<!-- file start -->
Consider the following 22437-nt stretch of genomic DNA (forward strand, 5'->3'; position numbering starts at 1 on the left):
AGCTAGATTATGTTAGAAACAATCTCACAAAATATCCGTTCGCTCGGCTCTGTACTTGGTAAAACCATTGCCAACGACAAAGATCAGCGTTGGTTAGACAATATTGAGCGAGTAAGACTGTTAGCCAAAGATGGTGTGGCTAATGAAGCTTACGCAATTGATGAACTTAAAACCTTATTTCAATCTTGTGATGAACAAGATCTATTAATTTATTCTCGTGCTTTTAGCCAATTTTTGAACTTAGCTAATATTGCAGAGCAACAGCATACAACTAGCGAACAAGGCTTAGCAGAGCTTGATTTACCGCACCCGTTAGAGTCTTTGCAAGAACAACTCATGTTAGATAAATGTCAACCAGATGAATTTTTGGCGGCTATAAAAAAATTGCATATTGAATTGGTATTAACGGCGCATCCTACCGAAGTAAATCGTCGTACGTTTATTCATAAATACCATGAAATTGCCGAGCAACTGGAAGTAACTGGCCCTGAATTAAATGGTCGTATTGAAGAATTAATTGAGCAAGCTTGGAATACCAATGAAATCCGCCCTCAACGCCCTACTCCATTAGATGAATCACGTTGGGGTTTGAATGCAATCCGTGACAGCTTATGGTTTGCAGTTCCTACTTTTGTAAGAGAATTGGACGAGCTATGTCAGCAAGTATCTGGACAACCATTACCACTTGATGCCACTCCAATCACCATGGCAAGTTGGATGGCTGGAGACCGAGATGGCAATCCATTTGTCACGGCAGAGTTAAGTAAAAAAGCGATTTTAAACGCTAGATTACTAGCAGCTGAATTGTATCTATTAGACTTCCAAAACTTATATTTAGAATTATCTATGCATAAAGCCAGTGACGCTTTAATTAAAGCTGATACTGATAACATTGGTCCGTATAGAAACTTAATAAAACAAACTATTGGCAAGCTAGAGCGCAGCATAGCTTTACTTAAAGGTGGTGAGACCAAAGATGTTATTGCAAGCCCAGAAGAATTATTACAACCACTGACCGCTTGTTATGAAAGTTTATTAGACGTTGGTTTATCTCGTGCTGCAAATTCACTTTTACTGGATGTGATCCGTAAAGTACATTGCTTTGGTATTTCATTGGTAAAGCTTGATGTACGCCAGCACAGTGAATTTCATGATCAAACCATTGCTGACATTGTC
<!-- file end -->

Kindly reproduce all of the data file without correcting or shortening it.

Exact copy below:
Consider the following 22437-nt stretch of genomic DNA (forward strand, 5'->3'; position numbering starts at 1 on the left):
AGCTAGATTATGTTAGAAACAATCTCACAAAATATCCGTTCGCTCGGCTCTGTACTTGGTAAAACCATTGCCAACGACAAAGATCAGCGTTGGTTAGACAATATTGAGCGAGTAAGACTGTTAGCCAAAGATGGTGTGGCTAATGAAGCTTACGCAATTGATGAACTTAAAACCTTATTTCAATCTTGTGATGAACAAGATCTATTAATTTATTCTCGTGCTTTTAGCCAATTTTTGAACTTAGCTAATATTGCAGAGCAACAGCATACAACTAGCGAACAAGGCTTAGCAGAGCTTGATTTACCGCACCCGTTAGAGTCTTTGCAAGAACAACTCATGTTAGATAAATGTCAACCAGATGAATTTTTGGCGGCTATAAAAAAATTGCATATTGAATTGGTATTAACGGCGCATCCTACCGAAGTAAATCGTCGTACGTTTATTCATAAATACCATGAAATTGCCGAGCAACTGGAAGTAACTGGCCCTGAATTAAATGGTCGTATTGAAGAATTAATTGAGCAAGCTTGGAATACCAATGAAATCCGCCCTCAACGCCCTACTCCATTAGATGAATCACGTTGGGGTTTGAATGCAATCCGTGACAGCTTATGGTTTGCAGTTCCTACTTTTGTAAGAGAATTGGACGAGCTATGTCAGCAAGTATCTGGACAACCATTACCACTTGATGCCACTCCAATCACCATGGCAAGTTGGATGGCTGGAGACCGAGATGGCAATCCATTTGTCACGGCAGAGTTAAGTAAAAAAGCGATTTTAAACGCTAGATTACTAGCAGCTGAATTGTATCTATTAGACTTCCAAAACTTATATTTAGAATTATCTATGCATAAAGCCAGTGACGCTTTAATTAAAGCTGATACTGATAACATTGGTCCGTATAGAAACTTAATAAAACAAACTATTGGCAAGCTAGAGCGCAGCATAGCTTTACTTAAAGGTGGTGAGACCAAAGATGTTATTGCAAGCCCAGAAGAATTATTACAACCACTGACCGCTTGTTATGAAAGTTTATTAGACGTTGGTTTATCTCGTGCTGCAAATTCACTTTTACTGGATGTGATCCGTAAAGTACATTGCTTTGGTATTTCATTGGTAAAGCTTGATGTACGCCAGCACAGTGAATTTCATGATCAAACCATTGCTGACATTGTC